Backutil development: Building and JOINing SQLite databases in Python
This post is something of a development diary for Backutil - my Python-based utility for backing up files from Windows systems. I published the first version of Backutil (v0.51) at the beginning of 2021, and pushed a small update (v0.52) to fix some minor issues in February.
As of v0.52, the utility still relied on text files full of file hashes to remember what it had backed up, and in-memory Pandas dataframes to compare the files currently on the system to the previous file hashes and work out what to back up. The full process looked something like this:
For v0.61, I wanted to streamline this somewhat, and hopefully speed up the process (this will be boosted by a multithreading implementation in a future update). The solution? SQLite - as the name would suggest, a lighter version of SQL that can be used to store databases either in memory or as files via the Python
sqlite3 library. This enabled me to use SQL functions like
JOIN to more efficiently manipulate the backup data. The new process looks like this:
To demonstrate this, I’ll run through a few examples of how SQLite is used in the latest version.
Managing the database connection
Before we can use a SQLite database, we must connect to it. As this would happen several times through the code, I defined a function that takes the
config class and
action variable. If the
open, we connect to the database and create the
backutil_previous table if it does not already exist.
action supplied to the function is
close, we close the connection to the database.
With this function defined and actions taken according to the contents of the
action variable, we can open and close the database using a single line elsewhere in the code.
Getting previous backup dates
In order to work out whether the backups need to be rotated, Backutil previously counted the number of
.back text files in its directory. Now, however, we can use
SELECT DISTINCT to get a list of unique timestamps of previous backups from the SQLite database stored on disk.
This code iterates through the returned dates and adds them to a Python list named
backup_dates, the length of which is subsequently counted to determine whether there are more backups than required.
Deleting data from old backups
If there are too many backups, the oldest backup must be deleted, along with its entries in the previous backups database. We can take the oldest date from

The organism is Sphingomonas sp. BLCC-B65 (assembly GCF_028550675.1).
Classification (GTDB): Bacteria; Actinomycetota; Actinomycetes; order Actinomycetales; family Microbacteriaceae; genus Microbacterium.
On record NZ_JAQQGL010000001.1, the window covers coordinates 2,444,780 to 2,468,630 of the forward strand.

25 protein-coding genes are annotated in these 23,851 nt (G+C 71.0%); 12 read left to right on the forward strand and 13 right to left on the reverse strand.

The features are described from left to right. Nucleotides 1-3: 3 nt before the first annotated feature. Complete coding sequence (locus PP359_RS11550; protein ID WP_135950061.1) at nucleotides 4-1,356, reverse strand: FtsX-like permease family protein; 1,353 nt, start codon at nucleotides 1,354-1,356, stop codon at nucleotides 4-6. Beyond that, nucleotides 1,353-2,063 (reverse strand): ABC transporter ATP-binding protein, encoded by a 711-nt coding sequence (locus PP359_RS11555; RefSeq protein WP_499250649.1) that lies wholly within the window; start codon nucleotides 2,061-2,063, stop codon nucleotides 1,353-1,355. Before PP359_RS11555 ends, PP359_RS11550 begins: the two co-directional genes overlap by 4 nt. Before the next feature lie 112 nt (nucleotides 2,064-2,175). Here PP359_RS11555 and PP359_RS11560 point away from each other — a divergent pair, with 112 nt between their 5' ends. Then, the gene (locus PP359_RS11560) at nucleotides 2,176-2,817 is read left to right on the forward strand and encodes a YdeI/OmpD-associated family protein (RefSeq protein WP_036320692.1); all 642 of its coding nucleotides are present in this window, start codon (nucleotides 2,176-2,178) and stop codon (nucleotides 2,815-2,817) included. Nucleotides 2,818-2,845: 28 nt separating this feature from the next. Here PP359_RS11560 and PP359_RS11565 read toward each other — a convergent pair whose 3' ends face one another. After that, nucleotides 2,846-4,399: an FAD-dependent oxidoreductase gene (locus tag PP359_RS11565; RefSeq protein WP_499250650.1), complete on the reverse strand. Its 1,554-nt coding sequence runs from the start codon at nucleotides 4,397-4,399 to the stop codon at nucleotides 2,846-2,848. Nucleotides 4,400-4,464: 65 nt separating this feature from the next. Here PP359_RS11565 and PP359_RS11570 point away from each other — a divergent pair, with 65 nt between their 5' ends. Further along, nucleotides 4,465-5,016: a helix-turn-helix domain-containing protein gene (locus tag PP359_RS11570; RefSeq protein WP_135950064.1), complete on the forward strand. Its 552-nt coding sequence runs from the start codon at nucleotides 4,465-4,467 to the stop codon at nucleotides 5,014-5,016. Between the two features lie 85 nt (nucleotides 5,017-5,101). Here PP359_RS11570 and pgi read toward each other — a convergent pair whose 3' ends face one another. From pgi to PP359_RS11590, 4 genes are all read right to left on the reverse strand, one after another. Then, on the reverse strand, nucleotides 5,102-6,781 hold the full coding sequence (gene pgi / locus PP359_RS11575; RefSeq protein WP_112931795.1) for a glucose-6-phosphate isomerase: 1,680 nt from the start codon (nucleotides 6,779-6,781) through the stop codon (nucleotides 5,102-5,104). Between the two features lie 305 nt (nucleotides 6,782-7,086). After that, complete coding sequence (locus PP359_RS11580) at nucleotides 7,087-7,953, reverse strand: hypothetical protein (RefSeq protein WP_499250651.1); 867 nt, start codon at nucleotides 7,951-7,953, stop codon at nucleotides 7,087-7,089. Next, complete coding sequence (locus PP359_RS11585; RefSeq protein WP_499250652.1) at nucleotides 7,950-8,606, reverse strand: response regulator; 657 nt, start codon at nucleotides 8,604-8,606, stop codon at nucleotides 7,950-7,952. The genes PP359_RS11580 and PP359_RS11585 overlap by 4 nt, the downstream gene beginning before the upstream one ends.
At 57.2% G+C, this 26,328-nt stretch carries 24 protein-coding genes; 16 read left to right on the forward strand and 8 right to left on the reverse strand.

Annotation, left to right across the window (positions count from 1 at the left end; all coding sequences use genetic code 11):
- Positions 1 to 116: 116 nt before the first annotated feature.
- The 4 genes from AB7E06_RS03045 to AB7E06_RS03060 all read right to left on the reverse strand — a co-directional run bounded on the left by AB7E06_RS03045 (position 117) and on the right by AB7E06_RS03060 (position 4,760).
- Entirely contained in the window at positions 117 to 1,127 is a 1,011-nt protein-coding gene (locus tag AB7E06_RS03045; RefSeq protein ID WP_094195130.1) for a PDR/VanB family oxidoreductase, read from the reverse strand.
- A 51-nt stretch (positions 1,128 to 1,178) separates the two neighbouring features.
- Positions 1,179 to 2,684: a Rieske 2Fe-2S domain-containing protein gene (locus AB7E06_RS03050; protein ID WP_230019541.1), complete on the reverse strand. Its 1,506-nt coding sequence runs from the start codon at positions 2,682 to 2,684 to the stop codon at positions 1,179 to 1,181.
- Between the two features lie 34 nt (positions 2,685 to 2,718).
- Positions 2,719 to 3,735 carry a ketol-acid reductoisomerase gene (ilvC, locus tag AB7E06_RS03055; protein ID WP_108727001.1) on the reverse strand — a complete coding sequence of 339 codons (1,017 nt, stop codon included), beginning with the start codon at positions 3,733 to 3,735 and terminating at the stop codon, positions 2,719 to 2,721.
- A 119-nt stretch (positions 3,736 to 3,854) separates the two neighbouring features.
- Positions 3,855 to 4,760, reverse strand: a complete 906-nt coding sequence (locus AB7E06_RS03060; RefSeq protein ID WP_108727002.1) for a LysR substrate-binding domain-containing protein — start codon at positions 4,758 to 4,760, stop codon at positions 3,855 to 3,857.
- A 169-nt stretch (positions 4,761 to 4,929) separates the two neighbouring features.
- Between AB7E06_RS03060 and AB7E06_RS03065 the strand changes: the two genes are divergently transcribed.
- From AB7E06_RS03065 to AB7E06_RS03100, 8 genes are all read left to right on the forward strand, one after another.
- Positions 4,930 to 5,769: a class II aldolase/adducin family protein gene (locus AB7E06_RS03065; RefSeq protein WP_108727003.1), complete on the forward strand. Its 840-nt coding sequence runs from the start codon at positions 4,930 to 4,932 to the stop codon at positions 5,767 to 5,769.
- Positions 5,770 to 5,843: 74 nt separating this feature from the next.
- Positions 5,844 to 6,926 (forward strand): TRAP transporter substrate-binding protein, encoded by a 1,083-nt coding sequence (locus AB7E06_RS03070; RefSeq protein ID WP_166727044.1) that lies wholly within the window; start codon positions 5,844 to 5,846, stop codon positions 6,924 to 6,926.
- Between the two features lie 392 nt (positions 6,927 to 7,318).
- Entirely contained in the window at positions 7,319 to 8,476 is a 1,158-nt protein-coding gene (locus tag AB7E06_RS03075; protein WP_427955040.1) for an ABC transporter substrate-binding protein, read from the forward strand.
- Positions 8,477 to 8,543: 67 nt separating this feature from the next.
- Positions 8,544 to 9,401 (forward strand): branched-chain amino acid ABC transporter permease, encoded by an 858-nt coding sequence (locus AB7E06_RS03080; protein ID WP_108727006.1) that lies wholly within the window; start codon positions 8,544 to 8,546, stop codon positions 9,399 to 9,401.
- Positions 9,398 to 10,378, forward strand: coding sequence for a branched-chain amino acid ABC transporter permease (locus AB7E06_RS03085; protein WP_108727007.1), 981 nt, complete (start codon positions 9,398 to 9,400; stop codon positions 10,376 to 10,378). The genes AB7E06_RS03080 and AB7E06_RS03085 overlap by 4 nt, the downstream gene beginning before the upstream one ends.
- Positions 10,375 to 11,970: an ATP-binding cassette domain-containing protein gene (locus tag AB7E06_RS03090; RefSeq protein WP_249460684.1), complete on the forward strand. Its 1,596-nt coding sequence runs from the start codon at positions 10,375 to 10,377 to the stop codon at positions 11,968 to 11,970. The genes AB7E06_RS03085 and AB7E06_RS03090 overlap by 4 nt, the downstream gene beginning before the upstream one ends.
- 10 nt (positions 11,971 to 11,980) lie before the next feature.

backup_dates and use the
DELETE operation. Using question marks in
sqlite3 inserts items from the supplied variable - in this case
query_data - and is best practice to protect against SQL injection by interpreting strings only as literal values.
Another important note here is that after an operation is executed that would change a SQLite database, it must be committed. If we did not commit our changes to the database, it would not be written to the file on disk. Once the changes are committed, we have deleted the oldest backup hash entries for good.
Checking old backup hashes against current files
Meanwhile, a separate database named
backutil_tracker has been built in memory, containing the hashes of all the files that currently reside in the backup directories. To work out which files are new and need to be backed up, we must compare them to the hashes in
We can use
ATTACH to enable cross-database operations, then perform a
LEFT JOIN (see my previous post on SQL
JOINs for all the details) to combine the data from the two tables based on the file hashes.
If a hash in
backutil_tracker matches a hash in
backutil_previous, the date that file was backed up is copied to the table. Once all hashes have been checked, we know that rows with
None in the date column do not exist in previous backups. These are copied to a Python list that will be supplied to the backup loop. This way, only new files are added to the new backup.
Writing backed up files to the database
As Backutil successfully copies files, it appends their rows to the
files_backed_up list. Once all files have been safely copied, compressed, and encrypted, we can
INSERT the contents of this list into the
backutil_previous table, which is stored on disk for future reference.
We open the database connection again, execute the
INSERT operation, then commit the changes. The new hashes will be written to the database with the timestamp of the new backup.
With our files backed up and the new hashes written to
backutil_previous, we can close our database connection. The database will remain on disk until it is called upon during the next backup, at which time Backutil will not copy the same files again because their hashes are now in the database.